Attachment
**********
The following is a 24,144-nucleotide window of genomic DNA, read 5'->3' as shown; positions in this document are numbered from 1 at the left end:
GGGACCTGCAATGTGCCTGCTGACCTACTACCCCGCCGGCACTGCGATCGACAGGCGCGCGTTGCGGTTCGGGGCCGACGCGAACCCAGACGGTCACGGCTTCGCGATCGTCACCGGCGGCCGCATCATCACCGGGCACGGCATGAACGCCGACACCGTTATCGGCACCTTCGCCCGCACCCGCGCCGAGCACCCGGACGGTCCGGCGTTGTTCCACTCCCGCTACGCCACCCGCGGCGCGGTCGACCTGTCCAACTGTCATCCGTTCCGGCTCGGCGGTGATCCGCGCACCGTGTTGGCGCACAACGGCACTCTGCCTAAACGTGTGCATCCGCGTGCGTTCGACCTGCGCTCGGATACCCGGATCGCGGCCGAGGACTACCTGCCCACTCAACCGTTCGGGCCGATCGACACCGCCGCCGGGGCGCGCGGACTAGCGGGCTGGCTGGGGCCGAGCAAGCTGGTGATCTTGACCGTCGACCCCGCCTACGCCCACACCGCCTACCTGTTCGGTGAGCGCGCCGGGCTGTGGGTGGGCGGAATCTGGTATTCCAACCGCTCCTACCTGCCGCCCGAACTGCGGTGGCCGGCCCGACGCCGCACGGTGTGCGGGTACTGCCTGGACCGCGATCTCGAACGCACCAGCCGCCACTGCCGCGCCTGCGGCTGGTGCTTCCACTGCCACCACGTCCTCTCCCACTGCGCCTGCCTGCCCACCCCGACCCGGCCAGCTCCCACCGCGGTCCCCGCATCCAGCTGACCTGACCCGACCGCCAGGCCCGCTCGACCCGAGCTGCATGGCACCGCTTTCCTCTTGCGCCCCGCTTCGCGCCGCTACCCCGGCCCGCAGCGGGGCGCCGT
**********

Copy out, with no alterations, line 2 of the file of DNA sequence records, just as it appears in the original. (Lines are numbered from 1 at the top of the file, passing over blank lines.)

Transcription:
GGGACCTGCAATGTGCCTGCTGACCTACTACCCCGCCGGCACTGCGATCGACAGGCGCGCGTTGCGGTTCGGGGCCGACGCGAACCCAGACGGTCACGGCTTCGCGATCGTCACCGGCGGCCGCATCATCACCGGGCACGGCATGAACGCCGACACCGTTATCGGCACCTTCGCCCGCACCCGCGCCGAGCACCCGGACGGTCCGGCGTTGTTCCACTCCCGCTACGCCACCCGCGGCGCGGTCGACCTGTCCAACTGTCATCCGTTCCGGCTCGGCGGTGATCCGCGCACCGTGTTGGCGCACAACGGCACTCTGCCTAAACGTGTGCATCCGCGTGCGTTCGACCTGCGCTCGGATACCCGGATCGCGGCCGAGGACTACCTGCCCACTCAACCGTTCGGGCCGATCGACACCGCCGCCGGGGCGCGCGGACTAGCGGGCTGGCTGGGGCCGAGCAAGCTGGTGATCTTGACCGTCGACCCCGCCTACGCCCACACCGCCTACCTGTTCGGTGAGCGCGCCGGGCTGTGGGTGGGCGGAATCTGGTATTCCAACCGCTCCTACCTGCCGCCCGAACTGCGGTGGCCGGCCCGACGCCGCACGGTGTGCGGGTACTGCCTGGACCGCGATCTCGAACGCACCAGCCGCCACTGCCGCGCCTGCGGCTGGTGCTTCCACTGCCACCACGTCCTCTCCCACTGCGCCTGCCTGCCCACCCCGACCCGGCCAGCTCCCACCGCGGTCCCCGCATCCAGCTGACCTGACCCGACCGCCAGGCCCGCTCGACCCGAGCTGCATGGCACCGCTTTCCTCTTGCGCCCCGCTTCGCGCCGCTACCCCGGCCCGCAGCGGGGCGCCGT